I believe I am getting some idea of the ramifications of the technical issues involved and also some of the other issues.

Mr. Selden. Mr. Burleson

Mr. Burleson. Thank you, Mr. Chairman.

Mr. Shepperd, as I understand it, you are precluded from bidding on power at Amistad. Do you have reference to your distributing co-op?

Mr. Shepperd. Yes, sir; in the first case, that is correct.

Mr. Burleson. What is the nearest point of service reached by the Southwestern Power Association Transmission Co-op to the area of the proposed Amistad Dam?

Mr. Shepperd. Mr. Burleson, there is no transmission co-op. We have transmission facilities of our own, in our own cooperative, of something like 200 miles, and the nearest point to Amistad from that is approximately—I would say Uvalde, Tex. I would say that is 90 to 100 miles, maybe a little further, to Del Rio, or the site. It would be 85 miles, probably.

Mr. Burleson. Is that a transmission cooperative?

Mr. Shepperd. No; that is my own cooperative which has the transmission.

Mr. Burleson. There is no transmission cooperative in that area?

Mr. Shepperd. Not in that sense.

Mr. Burleson. You made some reference to the possibility of an organization of a transmission cooperative in the area. Is that a possibility?

Mr. Shepperd. I think that would be possible.

Mr. Burleson. If that were possible and such existed, then the transmission cooperative could participate in a bid for power at this installation?

Mr. Shepperd. If they could establish feasibility for a loan to construct the transmission lines, or if they could negotiate a satisfactory wheeling contract with other parties who had the lines; yes, sir.

Mr. Burleson. Let me ask you this further question: If the Federal Government had a policy on public power applicable to all installations such as this, which in times past I thought we had, would you favor such a policy set by the Congress for the executive department to follow? I realize, of course, that there are unique conditions at every installation. This one has it, as I presume all developments of this nature have. Would you favor such a Federal policy, taking into consideration latitude to meet specific conditions applicable?

Mr. Shepperd. We believe the Flood Control Act of 1944 which has been used for a great many dams and installations is a fair policy, and we believe that should be used.

Mr. Burleson. But seemingly there is no provision which applies that policy equally as each new flood control installation is developed?

Mr. Shepperd. Normally, it is included by the Congress, I believe and it was in Falcon.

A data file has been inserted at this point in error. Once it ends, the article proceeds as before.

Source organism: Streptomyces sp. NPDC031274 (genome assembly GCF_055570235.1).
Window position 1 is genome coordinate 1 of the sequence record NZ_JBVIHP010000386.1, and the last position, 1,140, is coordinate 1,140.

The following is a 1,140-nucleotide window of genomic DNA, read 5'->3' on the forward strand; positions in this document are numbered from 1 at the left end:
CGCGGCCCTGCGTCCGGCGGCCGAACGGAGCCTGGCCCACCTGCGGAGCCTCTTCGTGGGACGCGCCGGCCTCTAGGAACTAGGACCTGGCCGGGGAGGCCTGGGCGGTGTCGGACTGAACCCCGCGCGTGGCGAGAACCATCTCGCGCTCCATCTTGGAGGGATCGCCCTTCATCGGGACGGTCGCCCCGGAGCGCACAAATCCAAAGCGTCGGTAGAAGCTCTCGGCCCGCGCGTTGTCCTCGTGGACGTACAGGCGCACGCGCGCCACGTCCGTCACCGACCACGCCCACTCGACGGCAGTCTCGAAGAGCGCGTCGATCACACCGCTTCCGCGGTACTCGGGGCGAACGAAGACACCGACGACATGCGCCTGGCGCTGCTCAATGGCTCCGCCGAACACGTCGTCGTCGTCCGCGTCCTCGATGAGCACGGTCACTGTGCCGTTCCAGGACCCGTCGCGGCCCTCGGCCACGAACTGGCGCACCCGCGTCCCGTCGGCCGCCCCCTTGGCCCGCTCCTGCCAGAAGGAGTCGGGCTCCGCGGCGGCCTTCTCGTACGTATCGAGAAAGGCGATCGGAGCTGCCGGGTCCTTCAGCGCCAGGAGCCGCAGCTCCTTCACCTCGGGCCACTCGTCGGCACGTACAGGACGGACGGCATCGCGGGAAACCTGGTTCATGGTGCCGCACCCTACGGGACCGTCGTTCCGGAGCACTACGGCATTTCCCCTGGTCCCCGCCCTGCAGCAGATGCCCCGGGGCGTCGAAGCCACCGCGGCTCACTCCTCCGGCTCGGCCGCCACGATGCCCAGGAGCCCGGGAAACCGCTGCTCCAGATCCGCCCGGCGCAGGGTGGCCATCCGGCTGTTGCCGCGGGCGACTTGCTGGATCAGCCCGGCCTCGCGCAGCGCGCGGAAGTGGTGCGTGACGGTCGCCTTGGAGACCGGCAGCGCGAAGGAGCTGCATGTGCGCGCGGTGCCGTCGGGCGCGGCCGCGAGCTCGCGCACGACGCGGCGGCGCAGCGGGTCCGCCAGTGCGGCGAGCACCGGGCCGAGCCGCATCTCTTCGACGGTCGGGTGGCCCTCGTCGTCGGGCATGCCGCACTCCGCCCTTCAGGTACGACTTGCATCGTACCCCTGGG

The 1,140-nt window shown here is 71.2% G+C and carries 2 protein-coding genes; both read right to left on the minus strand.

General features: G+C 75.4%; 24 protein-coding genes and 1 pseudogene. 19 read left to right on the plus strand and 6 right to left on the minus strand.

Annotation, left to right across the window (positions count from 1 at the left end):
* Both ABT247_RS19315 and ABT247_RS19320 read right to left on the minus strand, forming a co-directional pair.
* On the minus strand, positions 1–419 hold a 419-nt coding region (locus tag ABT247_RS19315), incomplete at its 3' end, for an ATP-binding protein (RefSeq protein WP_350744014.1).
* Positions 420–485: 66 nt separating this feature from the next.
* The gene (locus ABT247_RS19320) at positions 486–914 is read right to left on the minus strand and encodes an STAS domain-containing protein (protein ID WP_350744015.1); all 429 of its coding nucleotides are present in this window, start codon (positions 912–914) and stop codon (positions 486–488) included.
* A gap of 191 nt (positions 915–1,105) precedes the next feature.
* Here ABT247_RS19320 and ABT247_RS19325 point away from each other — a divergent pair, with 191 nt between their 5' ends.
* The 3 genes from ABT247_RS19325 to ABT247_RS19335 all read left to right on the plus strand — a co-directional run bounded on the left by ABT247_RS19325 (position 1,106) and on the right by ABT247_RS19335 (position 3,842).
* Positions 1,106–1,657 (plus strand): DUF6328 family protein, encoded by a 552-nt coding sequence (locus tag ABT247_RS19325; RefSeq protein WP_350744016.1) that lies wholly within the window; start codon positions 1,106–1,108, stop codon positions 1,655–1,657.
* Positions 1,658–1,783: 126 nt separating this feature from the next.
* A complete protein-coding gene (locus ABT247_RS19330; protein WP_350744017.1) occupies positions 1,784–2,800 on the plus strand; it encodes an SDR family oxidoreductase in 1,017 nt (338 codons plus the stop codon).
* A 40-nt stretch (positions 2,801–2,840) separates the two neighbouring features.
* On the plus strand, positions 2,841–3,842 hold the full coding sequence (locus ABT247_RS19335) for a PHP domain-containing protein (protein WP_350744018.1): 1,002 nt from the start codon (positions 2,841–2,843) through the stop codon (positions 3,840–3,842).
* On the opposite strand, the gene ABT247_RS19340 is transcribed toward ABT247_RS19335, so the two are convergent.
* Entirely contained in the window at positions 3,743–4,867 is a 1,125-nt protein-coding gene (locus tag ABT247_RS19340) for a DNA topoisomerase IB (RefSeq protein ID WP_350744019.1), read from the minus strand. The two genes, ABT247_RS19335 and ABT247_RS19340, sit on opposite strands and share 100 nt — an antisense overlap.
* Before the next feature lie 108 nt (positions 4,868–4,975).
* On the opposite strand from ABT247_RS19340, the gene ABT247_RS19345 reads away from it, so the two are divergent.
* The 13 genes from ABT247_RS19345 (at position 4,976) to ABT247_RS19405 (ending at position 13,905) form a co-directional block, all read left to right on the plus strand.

Mr. Burleson. On each project?

Mr. Shepperd. Yes, sir. It was in Falcon.

Mr. Burleson. Thank you for your statement.

Mr. Selden. Are there further questions?

If not, thank you very much, Mr. Shepperd.

The Chair will not recognize Mr. Roy Krezdorn, consulting engineer for the Texas Electric Cooperatives, Austin, Tex.


Mr. Krezdorn. Mr. Chairman and gentlemen of the committee, I am Roy Krezdorn, a registered, consulting engineer retained by the Texas Electric Cooperatives, Inc., an association of 74 electric cooperatives operating in the State of Texas.

I was employed to prepare a detailed study of the electric power potential of the Amistad Dam, including its relation to the power requirements of the area.

This study was made and I submit to the committee a copy of the report.

Mr. Selden. Without objection, we will receive this report for the files of the subcommittee.

(The document referred to will be found in the files of the subcommittee. )

Mr. Krezdorn. Let me briefly state to you one conclusion I have reached. Based on this study, it is my opinion that the installation of

Eower facilities by the U.S. Government is feasible at the Amistad lam, and the hydroelectric feature should be installed concurrently with the construction of the dam.

This conclusion is based on data and information obtained from the International Boundary and Water Commission report augmented by pertinent information from other sources.

The feasibility is established on present-day values of energy and does not take into account the revenue which will be realized through the increased dependable capability at Falcon Dam and other indirect benefits.

The results represent the minimal returns and are based on conservative criteria.

The report establishes that peaking power in the amount of 75,000 kilowatts can be assured for a time duration of 352 hours each year. This value represents my estimate, based on a study of load duration curves of the annual time that the top 75,000-kilowatt demand is established.